Healthy Relationships: A Start.
When you’re young (and by “young” I mean “younger than 30”) is the time to do crazy things, date lots of people and find out who you are, what works for you in a relationship and what does not. You can’t learn about your relationship skills and needs unless you have relationships. Some things cannot be learned from books.
Many of us are so focused on the GETTING the relationship that we don’t spend much time on learning how to have a good one. Presumably, what you want is a good marriage/relationship. If you’re still single, I highly recommend you read “Keeping the Love You Find” by Harville Hendrix, Ph.D. It is written for a heterosexual audience but LGBT people will find it useful too, I think. Or at least I do. It isn’t so much about “how to get a relationship” but how to be prepared for one when it does show up.
Over the years, I’ve noticed that some things come up again and again when a single friend is upset about her lack of a relationship. I’ve learned two things that I wish that I could magically imprint into every woman’s brain:
Sex is natural. Sex is fun. Not everybody does it, but everybody should. (Thanks, George Michael!)
I’m not at all saying that you should only have sex if you’re in a relationship or if you’re in love. [*I* think sex is BETTER when you’re in love but that’s because it’s more emotional for me and I like that.] You can have very fucking good sex (no pun intended) with someone you don’t know at all.
If you continue to pursue women are who only interested in having sex with you, what do you think you’re going to get? Yep. Sex. Which, fabulous. If that’s what you want. I think you can’t focus on finding a possible partner if you’re ALSO, at the same time, focused on finding someone with whom to have sex. I know it happens in the lesbian world that you’ll have casual sex with someone and decide to have a relationship – it happens a lot. Still, I hear lesbians say, “If I can’t have love, I’ll settle for sex. I’m lonely.” Until you stop settling, you’re not going to get what you really want.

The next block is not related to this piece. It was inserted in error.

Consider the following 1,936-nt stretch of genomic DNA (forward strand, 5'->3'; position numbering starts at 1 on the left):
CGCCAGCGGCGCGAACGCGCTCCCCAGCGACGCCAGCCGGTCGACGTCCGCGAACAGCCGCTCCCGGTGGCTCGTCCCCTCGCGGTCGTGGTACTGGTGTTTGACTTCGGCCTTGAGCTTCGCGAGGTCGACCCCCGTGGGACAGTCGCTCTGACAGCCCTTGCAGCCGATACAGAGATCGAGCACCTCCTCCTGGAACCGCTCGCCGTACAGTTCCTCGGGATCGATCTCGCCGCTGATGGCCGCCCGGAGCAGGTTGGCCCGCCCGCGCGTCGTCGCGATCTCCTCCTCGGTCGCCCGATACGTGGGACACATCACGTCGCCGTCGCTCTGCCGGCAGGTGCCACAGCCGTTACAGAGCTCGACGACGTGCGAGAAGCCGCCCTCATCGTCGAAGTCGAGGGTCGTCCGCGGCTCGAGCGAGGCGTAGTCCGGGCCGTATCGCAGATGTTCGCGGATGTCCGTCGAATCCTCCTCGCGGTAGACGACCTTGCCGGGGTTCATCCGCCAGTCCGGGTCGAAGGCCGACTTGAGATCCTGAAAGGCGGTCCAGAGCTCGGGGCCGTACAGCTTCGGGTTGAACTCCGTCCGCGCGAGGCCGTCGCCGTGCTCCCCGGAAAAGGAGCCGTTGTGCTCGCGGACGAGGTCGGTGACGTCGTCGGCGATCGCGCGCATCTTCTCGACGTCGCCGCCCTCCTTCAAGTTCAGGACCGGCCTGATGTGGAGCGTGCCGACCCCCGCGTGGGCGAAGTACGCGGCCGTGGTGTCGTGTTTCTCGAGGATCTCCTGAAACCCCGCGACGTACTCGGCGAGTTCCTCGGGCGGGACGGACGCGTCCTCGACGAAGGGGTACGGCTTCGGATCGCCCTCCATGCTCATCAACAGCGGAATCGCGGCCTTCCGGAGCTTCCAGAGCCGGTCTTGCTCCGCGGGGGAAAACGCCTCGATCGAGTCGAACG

That goes hand in hand with the second thing: love and respect yourself. Why would you *settle*?
Some psychologist [I was married to a psychologist for 7+ years and she was always quoting someone or another. I mix them up. I think I also combine their quotes.] said that you teach people how to treat you. If you don’t treat yourself well, others won’t either. If you’re willing to accept less-than-good behavior from a prospective partner, then you’ll attract people who will treat you that way.
On the other hand, if you will *only* accept being treated in a respectful manner, then you’ll attract THAT. Okay. The truth is you’ll still attract the not-respectful but they won’t affect you because you’ll say “no, thank you” and move on.
I can hear you now “It’s not that easy, Barbara. I can’t just change that over night.” No, you can’t. I know that. But you can work toward it. You can see a therapist, read books, get to know you, learn to love who you are, to recognize what your strengths are instead of always focusing on your weaknesses.
Yes, you’ll have lonely times. It will be difficult. It’s better to be single and focused than in a bad relationship. Trust me on this, okay? I have been single for 5 years now. I’ve dated people who weren’t right and I’ve learned something from every one of them. I have every confidence that the right woman will show up in my life. I am working on making myself a good partner, not just hoping the right relationship will “fix” me.
What have you learned from your years of dating/relationships/ marriage?